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OK… My schedule did go up to 50 weeks, but there’s room for another at 100 weeks! There’s not going to be a perfect answer to the vague question that is essentially being posed here.

Interesting. I suppose the experiment has to be designed to reflect what you’re trying to find out. I would think in hot summer weather wine could cook quite quickly in a car boot, but would confirmation be of much use? A car boot is not a place many people would deliberately store wine.

Perhaps a more useful experiment might be to compare wine kept in ideal conditions with wine kept in a kitchen cupboard, or under a bed, or in the attic, and over quite a long period. This might give more helpful information on the sort of choices that many people have to make. Certainly what I would find very helpful would be some insight into how wine stored in everyday household conditions performs compared with perfectly stored wine. Without any substantial proof I’m already convinced that wine left in a car at 40 degrees will not do very well for very long.

Any suggestions for wines that might fit the bill? Obviously these will be drunk and enjoyed (hopefully!) so it’s not as though money spent will be wasted.
Perhaps something like a Rioja is a good option, but I think one should be looking for a wine style where “freshness” and fruit purity is a significant part of its appeal. So maybe Rioja isn’t so good (because mature Rioja is still quite nice).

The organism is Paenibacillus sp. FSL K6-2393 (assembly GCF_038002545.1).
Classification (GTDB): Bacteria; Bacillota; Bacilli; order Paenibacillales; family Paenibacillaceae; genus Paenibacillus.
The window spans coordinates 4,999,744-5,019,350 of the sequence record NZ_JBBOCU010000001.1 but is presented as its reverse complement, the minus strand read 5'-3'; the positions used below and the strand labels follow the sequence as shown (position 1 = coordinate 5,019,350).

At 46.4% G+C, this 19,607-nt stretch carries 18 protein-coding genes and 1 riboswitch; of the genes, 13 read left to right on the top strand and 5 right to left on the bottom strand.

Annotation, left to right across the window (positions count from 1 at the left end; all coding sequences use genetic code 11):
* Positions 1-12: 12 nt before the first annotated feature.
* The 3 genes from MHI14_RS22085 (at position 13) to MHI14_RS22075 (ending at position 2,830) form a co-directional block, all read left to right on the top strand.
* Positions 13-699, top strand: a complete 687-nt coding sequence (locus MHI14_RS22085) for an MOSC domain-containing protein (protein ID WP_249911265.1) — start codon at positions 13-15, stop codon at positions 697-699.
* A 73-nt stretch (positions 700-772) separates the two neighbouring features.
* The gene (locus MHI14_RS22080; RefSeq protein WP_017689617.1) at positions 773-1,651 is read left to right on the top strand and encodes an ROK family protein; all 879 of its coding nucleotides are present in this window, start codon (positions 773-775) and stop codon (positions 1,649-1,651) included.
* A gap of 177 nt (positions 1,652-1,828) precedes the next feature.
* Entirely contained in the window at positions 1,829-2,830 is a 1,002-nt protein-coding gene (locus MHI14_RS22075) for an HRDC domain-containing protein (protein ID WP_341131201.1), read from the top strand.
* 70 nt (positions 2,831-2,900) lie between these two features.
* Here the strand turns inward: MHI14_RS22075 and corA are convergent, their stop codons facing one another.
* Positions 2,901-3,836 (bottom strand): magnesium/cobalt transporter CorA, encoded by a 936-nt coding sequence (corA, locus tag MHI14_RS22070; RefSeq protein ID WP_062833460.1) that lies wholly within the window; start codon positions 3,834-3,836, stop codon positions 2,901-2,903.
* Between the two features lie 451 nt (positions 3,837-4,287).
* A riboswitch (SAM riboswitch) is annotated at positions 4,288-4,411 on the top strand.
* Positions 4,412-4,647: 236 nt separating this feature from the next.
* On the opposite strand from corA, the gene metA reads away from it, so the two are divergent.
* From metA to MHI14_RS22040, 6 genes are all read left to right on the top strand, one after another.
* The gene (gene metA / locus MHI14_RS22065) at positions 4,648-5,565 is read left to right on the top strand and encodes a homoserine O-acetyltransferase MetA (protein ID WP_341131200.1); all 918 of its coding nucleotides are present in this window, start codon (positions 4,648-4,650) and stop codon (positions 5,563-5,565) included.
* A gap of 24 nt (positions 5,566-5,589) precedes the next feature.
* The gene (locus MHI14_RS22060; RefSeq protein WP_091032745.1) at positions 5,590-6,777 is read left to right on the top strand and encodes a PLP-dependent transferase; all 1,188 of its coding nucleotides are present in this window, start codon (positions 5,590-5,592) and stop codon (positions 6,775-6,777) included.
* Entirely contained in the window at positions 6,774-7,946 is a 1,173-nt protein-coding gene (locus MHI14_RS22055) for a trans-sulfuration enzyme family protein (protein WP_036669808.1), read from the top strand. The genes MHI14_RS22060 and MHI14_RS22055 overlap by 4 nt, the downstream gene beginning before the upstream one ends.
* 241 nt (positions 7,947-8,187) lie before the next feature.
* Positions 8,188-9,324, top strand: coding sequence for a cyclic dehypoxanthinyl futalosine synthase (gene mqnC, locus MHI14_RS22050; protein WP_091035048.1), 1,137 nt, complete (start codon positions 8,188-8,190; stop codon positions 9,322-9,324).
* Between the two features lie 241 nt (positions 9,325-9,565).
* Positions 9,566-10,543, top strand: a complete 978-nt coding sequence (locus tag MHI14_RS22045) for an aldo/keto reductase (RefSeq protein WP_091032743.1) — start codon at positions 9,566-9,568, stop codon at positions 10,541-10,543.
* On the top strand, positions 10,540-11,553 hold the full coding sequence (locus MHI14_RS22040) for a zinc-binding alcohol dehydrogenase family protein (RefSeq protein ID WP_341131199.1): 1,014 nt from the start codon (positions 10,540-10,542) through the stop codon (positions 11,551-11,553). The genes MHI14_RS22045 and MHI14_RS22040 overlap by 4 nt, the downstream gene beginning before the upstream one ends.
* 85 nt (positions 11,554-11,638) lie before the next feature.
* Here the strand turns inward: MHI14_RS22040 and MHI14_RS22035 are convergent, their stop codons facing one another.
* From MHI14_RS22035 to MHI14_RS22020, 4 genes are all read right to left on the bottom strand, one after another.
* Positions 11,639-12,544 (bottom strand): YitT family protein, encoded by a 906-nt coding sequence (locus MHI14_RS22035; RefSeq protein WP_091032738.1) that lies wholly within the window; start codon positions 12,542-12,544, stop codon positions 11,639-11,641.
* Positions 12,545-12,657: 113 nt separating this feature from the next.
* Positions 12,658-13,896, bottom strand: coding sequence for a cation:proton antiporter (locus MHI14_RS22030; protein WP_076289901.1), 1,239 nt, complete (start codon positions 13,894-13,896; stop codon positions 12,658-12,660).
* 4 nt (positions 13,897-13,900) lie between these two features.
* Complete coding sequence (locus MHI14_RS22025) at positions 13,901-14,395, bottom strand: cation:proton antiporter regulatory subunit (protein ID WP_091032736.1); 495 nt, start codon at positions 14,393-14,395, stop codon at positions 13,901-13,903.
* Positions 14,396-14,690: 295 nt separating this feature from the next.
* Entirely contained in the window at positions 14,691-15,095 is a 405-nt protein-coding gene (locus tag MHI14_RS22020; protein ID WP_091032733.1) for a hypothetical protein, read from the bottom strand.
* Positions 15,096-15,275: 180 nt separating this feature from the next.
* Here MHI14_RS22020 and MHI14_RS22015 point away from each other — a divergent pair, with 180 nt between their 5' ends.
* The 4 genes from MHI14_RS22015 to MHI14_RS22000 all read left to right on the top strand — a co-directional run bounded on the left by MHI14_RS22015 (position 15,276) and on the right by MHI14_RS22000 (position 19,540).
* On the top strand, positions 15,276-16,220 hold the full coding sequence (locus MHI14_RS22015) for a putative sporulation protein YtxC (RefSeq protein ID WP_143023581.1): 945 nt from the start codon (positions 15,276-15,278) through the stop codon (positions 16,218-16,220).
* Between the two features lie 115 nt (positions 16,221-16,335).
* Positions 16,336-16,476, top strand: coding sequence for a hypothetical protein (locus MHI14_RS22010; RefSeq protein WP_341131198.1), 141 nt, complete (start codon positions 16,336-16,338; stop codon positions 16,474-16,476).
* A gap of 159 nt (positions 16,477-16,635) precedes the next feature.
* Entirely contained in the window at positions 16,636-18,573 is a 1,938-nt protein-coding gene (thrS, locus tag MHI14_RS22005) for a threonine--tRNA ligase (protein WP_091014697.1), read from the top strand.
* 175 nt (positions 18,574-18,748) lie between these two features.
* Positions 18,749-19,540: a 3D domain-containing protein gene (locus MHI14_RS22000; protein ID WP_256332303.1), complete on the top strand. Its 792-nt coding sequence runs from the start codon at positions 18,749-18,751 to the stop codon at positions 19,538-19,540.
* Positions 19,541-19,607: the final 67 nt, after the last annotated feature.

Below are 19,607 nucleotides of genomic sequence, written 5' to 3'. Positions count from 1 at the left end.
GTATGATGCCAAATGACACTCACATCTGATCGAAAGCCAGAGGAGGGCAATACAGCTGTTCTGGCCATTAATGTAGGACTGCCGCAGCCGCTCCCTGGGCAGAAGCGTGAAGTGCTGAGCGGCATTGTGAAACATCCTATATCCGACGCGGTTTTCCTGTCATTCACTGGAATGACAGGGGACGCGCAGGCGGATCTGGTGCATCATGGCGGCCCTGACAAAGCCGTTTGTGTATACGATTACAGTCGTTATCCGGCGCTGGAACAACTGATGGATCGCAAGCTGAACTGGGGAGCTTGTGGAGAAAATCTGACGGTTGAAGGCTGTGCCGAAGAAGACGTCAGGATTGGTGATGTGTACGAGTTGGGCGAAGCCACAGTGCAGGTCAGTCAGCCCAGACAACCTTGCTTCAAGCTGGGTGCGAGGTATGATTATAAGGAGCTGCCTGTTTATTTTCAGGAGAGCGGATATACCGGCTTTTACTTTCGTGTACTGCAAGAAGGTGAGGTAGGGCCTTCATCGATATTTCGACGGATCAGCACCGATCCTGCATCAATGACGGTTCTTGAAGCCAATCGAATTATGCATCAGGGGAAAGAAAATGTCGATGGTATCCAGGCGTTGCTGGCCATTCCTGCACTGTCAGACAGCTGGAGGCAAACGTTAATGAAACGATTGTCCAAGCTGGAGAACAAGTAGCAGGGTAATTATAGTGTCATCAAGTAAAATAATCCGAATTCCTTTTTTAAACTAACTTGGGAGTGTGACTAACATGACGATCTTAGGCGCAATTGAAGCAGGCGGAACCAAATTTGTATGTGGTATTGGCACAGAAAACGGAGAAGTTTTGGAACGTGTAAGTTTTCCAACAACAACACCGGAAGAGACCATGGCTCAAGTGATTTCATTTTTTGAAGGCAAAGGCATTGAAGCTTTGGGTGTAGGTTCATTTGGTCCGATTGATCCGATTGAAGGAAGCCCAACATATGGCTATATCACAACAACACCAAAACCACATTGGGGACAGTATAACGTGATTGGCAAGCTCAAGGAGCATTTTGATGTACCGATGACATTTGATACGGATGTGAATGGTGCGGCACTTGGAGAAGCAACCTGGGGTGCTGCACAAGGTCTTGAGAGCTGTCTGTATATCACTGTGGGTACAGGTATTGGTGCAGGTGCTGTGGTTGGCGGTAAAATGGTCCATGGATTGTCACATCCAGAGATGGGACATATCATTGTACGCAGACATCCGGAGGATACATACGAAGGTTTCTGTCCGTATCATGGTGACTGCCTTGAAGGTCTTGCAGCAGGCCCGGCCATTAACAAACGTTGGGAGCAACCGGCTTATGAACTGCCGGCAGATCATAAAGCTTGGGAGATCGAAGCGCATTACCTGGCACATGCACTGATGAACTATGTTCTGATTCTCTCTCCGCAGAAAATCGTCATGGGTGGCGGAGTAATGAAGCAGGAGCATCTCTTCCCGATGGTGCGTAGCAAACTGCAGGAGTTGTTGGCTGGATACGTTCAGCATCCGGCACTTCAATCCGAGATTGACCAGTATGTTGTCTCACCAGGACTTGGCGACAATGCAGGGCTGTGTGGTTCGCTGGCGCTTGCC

Maybe a Pinot Noir or a Cru Beaujolais or something?

Phrasing the question is very important. Otherwise I might just get the answer 42…


Ah, do you intend to “cook” some of them in a car boot for a few weeks then store all the bottles together afterwards before a later comparison? I hadn’t understood that.

The answer may well be 42!

Yes, that was the plan. Although, I suppose I could continue cooking.

Talking of “cooking” reminds me of some of the bottles of wines I collected from my late father’s flat after he died. They were part of a few cases of white Burgundy bought EP from TWS but they had been stored in his small kitchen.
Sadly, obviously madeirised but drinkable. The cases that I withdrew from reserves later on were far better.


As you want a fairly quick result I would think you’d want a shorter lived wine or quicker maturing (is that the same thing?). Maybe a mid priced Bordeaux? For example a Chateau Pitray, Cotes de Bourg that I have: vintage 2015 (so a good year) drinking from '18 to '24 so three years to its window and then six in it (allowing for TWS conservative window!). A newer vintage of something like would seem about right?

Thinking more about the question for my own uses… Part of my wine storage area is in a garage that can get hot in the early evenings during a heatwave. I want to know if I can store my lessers wines there without too much degradation. One side of the garage is worse than the other, and the poshest stuff goes into a wine fridge.

Given that heatwaves in this country rarely last more than 2-3 weeks, if I simulate the mother of all heat-waves in my car boot (it does get hot in there) and leave the wine in for 2-3 weeks before removing it to give it a chance to recover, then if those bottles aren’t too bad, then I have a positive answer.

So I think take them off the heat at the same time.

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Apologies for not reading your original post carefully enough. Just thinking now it might make economic sense to try 1 bottle in the hot car first. If it’s already ruined after a few weeks then there’s not much point trying with several more.

Of course that would need at least a couple of hot periods to do. But it’s still June; hopefully we still have a few hot periods to come!

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That’s a good idea.